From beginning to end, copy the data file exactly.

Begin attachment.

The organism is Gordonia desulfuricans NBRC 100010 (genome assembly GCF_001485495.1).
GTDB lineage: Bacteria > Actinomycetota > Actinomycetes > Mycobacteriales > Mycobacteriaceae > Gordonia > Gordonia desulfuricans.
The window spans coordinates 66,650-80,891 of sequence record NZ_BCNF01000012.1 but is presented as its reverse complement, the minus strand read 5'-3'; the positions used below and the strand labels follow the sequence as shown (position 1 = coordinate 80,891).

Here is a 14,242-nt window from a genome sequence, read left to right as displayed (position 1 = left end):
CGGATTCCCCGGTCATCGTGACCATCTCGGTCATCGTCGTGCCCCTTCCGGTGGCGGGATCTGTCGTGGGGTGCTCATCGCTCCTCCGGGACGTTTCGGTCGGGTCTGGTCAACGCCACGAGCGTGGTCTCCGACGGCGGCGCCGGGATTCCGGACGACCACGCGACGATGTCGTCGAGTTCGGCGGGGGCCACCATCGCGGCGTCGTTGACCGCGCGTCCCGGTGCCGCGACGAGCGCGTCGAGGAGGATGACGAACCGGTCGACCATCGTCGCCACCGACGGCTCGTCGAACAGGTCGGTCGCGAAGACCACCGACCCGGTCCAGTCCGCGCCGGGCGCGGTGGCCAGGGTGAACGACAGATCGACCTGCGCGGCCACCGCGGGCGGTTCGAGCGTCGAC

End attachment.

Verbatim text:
The organism is Gordonia desulfuricans NBRC 100010 (genome assembly GCF_001485495.1).
GTDB lineage: Bacteria > Actinomycetota > Actinomycetes > Mycobacteriales > Mycobacteriaceae > Gordonia > Gordonia desulfuricans.
The window spans coordinates 66,650-80,891 of sequence record NZ_BCNF01000012.1 but is presented as its reverse complement, the minus strand read 5'-3'; the positions used below and the strand labels follow the sequence as shown (position 1 = coordinate 80,891).

Here is a 14,242-nt window from a genome sequence, read left to right as displayed (position 1 = left end):
CGGATTCCCCGGTCATCGTGACCATCTCGGTCATCGTCGTGCCCCTTCCGGTGGCGGGATCTGTCGTGGGGTGCTCATCGCTCCTCCGGGACGTTTCGGTCGGGTCTGGTCAACGCCACGAGCGTGGTCTCCGACGGCGGCGCCGGGATTCCGGACGACCACGCGACGATGTCGTCGAGTTCGGCGGGGGCCACCATCGCGGCGTCGTTGACCGCGCGTCCCGGTGCCGCGACGAGCGCGTCGAGGAGGATGACGAACCGGTCGACCATCGTCGCCACCGACGGCTCGTCGAACAGGTCGGTCGCGAAGACCACCGACCCGGTCCAGTCCGCGCCGGGCGCGGTGGCCAGGGTGAACGACAGATCGACCTGCGCGGCCACCGCGGGCGGTTCGAGCGTCGAC